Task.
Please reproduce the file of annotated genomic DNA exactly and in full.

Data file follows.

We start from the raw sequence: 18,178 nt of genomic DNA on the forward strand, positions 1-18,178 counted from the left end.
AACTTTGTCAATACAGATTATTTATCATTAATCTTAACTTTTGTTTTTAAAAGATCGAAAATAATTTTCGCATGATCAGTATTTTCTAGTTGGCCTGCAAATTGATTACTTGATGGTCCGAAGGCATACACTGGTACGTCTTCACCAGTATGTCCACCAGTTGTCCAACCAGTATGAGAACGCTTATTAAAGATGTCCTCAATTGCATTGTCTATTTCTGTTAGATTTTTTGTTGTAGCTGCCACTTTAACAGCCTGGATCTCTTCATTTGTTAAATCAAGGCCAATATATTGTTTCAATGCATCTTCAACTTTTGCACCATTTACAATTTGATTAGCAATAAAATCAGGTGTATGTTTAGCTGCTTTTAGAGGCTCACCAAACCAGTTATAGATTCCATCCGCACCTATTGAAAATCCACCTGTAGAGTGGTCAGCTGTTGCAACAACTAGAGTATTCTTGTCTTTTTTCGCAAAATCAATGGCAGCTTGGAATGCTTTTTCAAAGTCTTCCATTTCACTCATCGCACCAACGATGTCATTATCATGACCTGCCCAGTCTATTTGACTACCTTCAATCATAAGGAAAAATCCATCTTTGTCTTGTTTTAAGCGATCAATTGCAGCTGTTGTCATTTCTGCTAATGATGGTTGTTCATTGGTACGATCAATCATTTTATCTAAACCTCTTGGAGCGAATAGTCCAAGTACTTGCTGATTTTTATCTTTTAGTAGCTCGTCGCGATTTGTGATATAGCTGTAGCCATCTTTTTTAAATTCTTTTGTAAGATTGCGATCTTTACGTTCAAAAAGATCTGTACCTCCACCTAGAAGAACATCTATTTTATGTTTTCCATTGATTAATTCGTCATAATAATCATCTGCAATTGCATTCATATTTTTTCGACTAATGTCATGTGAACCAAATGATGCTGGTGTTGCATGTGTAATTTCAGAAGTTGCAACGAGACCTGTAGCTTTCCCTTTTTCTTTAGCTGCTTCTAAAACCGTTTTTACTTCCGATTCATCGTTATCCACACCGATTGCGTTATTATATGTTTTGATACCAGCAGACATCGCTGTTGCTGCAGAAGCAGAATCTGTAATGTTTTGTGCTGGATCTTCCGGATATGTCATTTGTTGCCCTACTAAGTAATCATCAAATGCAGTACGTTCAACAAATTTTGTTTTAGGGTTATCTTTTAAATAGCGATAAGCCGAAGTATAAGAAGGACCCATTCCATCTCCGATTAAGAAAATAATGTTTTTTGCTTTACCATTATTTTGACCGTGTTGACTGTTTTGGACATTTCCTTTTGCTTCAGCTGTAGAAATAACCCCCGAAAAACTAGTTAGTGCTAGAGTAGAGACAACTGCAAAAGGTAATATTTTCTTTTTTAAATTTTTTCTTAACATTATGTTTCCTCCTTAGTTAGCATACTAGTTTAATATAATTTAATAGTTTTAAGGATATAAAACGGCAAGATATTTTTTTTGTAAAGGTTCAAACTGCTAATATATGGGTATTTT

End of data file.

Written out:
We start from the raw sequence: 18,178 nt of genomic DNA on the forward strand, positions 1-18,178 counted from the left end.
AACTTTGTCAATACAGATTATTTATCATTAATCTTAACTTTTGTTTTTAAAAGATCGAAAATAATTTTCGCATGATCAGTATTTTCTAGTTGGCCTGCAAATTGATTACTTGATGGTCCGAAGGCATACACTGGTACGTCTTCACCAGTATGTCCACCAGTTGTCCAACCAGTATGAGAACGCTTATTAAAGATGTCCTCAATTGCATTGTCTATTTCTGTTAGATTTTTTGTTGTAGCTGCCACTTTAACAGCCTGGATCTCTTCATTTGTTAAATCAAGGCCAATATATTGTTTCAATGCATCTTCAACTTTTGCACCATTTACAATTTGATTAGCAATAAAATCAGGTGTATGTTTAGCTGCTTTTAGAGGCTCACCAAACCAGTTATAGATTCCATCCGCACCTATTGAAAATCCACCTGTAGAGTGGTCAGCTGTTGCAACAACTAGAGTATTCTTGTCTTTTTTCGCAAAATCAATGGCAGCTTGGAATGCTTTTTCAAAGTCTTCCATTTCACTCATCGCACCAACGATGTCATTATCATGACCTGCCCAGTCTATTTGACTACCTTCAATCATAAGGAAAAATCCATCTTTGTCTTGTTTTAAGCGATCAATTGCAGCTGTTGTCATTTCTGCTAATGATGGTTGTTCATTGGTACGATCAATCATTTTATCTAAACCTCTTGGAGCGAATAGTCCAAGTACTTGCTGATTTTTATCTTTTAGTAGCTCGTCGCGATTTGTGATATAGCTGTAGCCATCTTTTTTAAATTCTTTTGTAAGATTGCGATCTTTACGTTCAAAAAGATCTGTACCTCCACCTAGAAGAACATCTATTTTATGTTTTCCATTGATTAATTCGTCATAATAATCATCTGCAATTGCATTCATATTTTTTCGACTAATGTCATGTGAACCAAATGATGCTGGTGTTGCATGTGTAATTTCAGAAGTTGCAACGAGACCTGTAGCTTTCCCTTTTTCTTTAGCTGCTTCTAAAACCGTTTTTACTTCCGATTCATCGTTATCCACACCGATTGCGTTATTATATGTTTTGATACCAGCAGACATCGCTGTTGCTGCAGAAGCAGAATCTGTAATGTTTTGTGCTGGATCTTCCGGATATGTCATTTGTTGCCCTACTAAGTAATCATCAAATGCAGTACGTTCAACAAATTTTGTTTTAGGGTTATCTTTTAAATAGCGATAAGCCGAAGTATAAGAAGGACCCATTCCATCTCCGATTAAGAAAATAATGTTTTTTGCTTTACCATTATTTTGACCGTGTTGACTGTTTTGGACATTTCCTTTTGCTTCAGCTGTAGAAATAACCCCCGAAAAACTAGTTAGTGCTAGAGTAGAGACAACTGCAAAAGGTAATATTTTCTTTTTTAAATTTTTTCTTAACATTATGTTTCCTCCTTAGTTAGCATACTAGTTTAATATAATTTAATAGTTTTAAGGATATAAAACGGCAAGATATTTTTTTTGTAAAGGTTCAAACTGCTAATATATGGGTATTTT